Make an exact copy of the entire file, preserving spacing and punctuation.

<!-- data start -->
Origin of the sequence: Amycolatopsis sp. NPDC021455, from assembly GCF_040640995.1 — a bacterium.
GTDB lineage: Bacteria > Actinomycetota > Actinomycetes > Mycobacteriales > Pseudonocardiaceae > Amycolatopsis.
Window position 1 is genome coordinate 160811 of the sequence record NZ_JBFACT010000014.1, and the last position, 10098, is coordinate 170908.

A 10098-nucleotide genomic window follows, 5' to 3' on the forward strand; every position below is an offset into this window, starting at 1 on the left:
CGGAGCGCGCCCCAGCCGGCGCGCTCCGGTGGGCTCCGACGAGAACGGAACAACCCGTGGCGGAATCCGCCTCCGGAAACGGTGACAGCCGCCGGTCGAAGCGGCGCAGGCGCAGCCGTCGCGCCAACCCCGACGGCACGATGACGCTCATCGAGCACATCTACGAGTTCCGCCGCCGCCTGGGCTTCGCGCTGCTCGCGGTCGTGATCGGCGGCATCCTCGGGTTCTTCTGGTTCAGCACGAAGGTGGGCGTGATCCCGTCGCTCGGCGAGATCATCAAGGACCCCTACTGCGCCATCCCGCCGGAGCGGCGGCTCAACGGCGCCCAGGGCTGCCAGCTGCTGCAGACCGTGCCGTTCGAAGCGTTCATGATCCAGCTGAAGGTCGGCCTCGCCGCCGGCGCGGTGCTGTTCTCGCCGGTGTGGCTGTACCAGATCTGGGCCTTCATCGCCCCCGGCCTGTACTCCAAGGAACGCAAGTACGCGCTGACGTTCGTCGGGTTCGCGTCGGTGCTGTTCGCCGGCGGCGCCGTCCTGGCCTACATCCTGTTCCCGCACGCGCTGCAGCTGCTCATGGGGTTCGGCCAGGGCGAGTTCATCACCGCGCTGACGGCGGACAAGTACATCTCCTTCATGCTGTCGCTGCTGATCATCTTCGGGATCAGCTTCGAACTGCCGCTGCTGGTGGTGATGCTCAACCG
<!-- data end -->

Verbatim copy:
Origin of the sequence: Amycolatopsis sp. NPDC021455, from assembly GCF_040640995.1 — a bacterium.
GTDB lineage: Bacteria > Actinomycetota > Actinomycetes > Mycobacteriales > Pseudonocardiaceae > Amycolatopsis.
Window position 1 is genome coordinate 160811 of the sequence record NZ_JBFACT010000014.1, and the last position, 10098, is coordinate 170908.

A 10098-nucleotide genomic window follows, 5' to 3' on the forward strand; every position below is an offset into this window, starting at 1 on the left:
CGGAGCGCGCCCCAGCCGGCGCGCTCCGGTGGGCTCCGACGAGAACGGAACAACCCGTGGCGGAATCCGCCTCCGGAAACGGTGACAGCCGCCGGTCGAAGCGGCGCAGGCGCAGCCGTCGCGCCAACCCCGACGGCACGATGACGCTCATCGAGCACATCTACGAGTTCCGCCGCCGCCTGGGCTTCGCGCTGCTCGCGGTCGTGATCGGCGGCATCCTCGGGTTCTTCTGGTTCAGCACGAAGGTGGGCGTGATCCCGTCGCTCGGCGAGATCATCAAGGACCCCTACTGCGCCATCCCGCCGGAGCGGCGGCTCAACGGCGCCCAGGGCTGCCAGCTGCTGCAGACCGTGCCGTTCGAAGCGTTCATGATCCAGCTGAAGGTCGGCCTCGCCGCCGGCGCGGTGCTGTTCTCGCCGGTGTGGCTGTACCAGATCTGGGCCTTCATCGCCCCCGGCCTGTACTCCAAGGAACGCAAGTACGCGCTGACGTTCGTCGGGTTCGCGTCGGTGCTGTTCGCCGGCGGCGCCGTCCTGGCCTACATCCTGTTCCCGCACGCGCTGCAGCTGCTCATGGGGTTCGGCCAGGGCGAGTTCATCACCGCGCTGACGGCGGACAAGTACATCTCCTTCATGCTGTCGCTGCTGATCATCTTCGGGATCAGCTTCGAACTGCCGCTGCTGGTGGTGATGCTCAACCG